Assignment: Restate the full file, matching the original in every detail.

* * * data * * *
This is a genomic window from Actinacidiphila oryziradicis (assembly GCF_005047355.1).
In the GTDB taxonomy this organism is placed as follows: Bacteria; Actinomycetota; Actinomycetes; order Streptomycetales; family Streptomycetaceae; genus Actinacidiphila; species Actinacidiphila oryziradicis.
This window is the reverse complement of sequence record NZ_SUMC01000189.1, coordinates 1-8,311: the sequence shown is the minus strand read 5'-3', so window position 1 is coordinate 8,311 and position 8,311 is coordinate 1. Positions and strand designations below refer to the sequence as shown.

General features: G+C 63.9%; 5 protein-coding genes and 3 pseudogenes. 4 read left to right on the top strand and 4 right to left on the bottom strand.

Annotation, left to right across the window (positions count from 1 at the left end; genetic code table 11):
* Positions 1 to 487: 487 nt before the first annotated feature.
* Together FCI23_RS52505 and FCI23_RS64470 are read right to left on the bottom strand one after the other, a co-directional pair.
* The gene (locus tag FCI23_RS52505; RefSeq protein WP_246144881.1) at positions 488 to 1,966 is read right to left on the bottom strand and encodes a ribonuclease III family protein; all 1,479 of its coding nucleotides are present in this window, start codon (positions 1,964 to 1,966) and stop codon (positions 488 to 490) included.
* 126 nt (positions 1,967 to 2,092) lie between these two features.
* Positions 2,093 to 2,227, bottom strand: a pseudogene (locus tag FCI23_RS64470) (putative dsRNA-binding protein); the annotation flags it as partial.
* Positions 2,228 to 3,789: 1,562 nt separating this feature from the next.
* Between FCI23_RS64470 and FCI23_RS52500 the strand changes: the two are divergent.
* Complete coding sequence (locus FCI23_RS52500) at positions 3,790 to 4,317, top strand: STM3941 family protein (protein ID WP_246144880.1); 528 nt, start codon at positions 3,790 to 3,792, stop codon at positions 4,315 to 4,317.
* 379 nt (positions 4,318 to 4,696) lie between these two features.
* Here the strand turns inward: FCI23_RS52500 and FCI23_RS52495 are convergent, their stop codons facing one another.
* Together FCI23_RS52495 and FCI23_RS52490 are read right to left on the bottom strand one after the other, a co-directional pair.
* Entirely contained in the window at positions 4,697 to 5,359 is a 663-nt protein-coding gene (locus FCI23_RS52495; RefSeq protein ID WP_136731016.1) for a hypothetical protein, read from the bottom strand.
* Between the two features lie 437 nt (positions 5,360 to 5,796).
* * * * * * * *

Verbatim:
This is a genomic window from Actinacidiphila oryziradicis (assembly GCF_005047355.1).
In the GTDB taxonomy this organism is placed as follows: Bacteria; Actinomycetota; Actinomycetes; order Streptomycetales; family Streptomycetaceae; genus Actinacidiphila; species Actinacidiphila oryziradicis.
This window is the reverse complement of sequence record NZ_SUMC01000189.1, coordinates 1-8,311: the sequence shown is the minus strand read 5'-3', so window position 1 is coordinate 8,311 and position 8,311 is coordinate 1. Positions and strand designations below refer to the sequence as shown.

General features: G+C 63.9%; 5 protein-coding genes and 3 pseudogenes. 4 read left to right on the top strand and 4 right to left on the bottom strand.

Annotation, left to right across the window (positions count from 1 at the left end; genetic code table 11):
* Positions 1 to 487: 487 nt before the first annotated feature.
* Together FCI23_RS52505 and FCI23_RS64470 are read right to left on the bottom strand one after the other, a co-directional pair.
* The gene (locus tag FCI23_RS52505; RefSeq protein WP_246144881.1) at positions 488 to 1,966 is read right to left on the bottom strand and encodes a ribonuclease III family protein; all 1,479 of its coding nucleotides are present in this window, start codon (positions 1,964 to 1,966) and stop codon (positions 488 to 490) included.
* 126 nt (positions 1,967 to 2,092) lie between these two features.
* Positions 2,093 to 2,227, bottom strand: a pseudogene (locus tag FCI23_RS64470) (putative dsRNA-binding protein); the annotation flags it as partial.
* Positions 2,228 to 3,789: 1,562 nt separating this feature from the next.
* Between FCI23_RS64470 and FCI23_RS52500 the strand changes: the two are divergent.
* Complete coding sequence (locus FCI23_RS52500) at positions 3,790 to 4,317, top strand: STM3941 family protein (protein ID WP_246144880.1); 528 nt, start codon at positions 3,790 to 3,792, stop codon at positions 4,315 to 4,317.
* 379 nt (positions 4,318 to 4,696) lie between these two features.
* Here the strand turns inward: FCI23_RS52500 and FCI23_RS52495 are convergent, their stop codons facing one another.
* Together FCI23_RS52495 and FCI23_RS52490 are read right to left on the bottom strand one after the other, a co-directional pair.
* Entirely contained in the window at positions 4,697 to 5,359 is a 663-nt protein-coding gene (locus FCI23_RS52495; RefSeq protein ID WP_136731016.1) for a hypothetical protein, read from the bottom strand.
* Between the two features lie 437 nt (positions 5,360 to 5,796).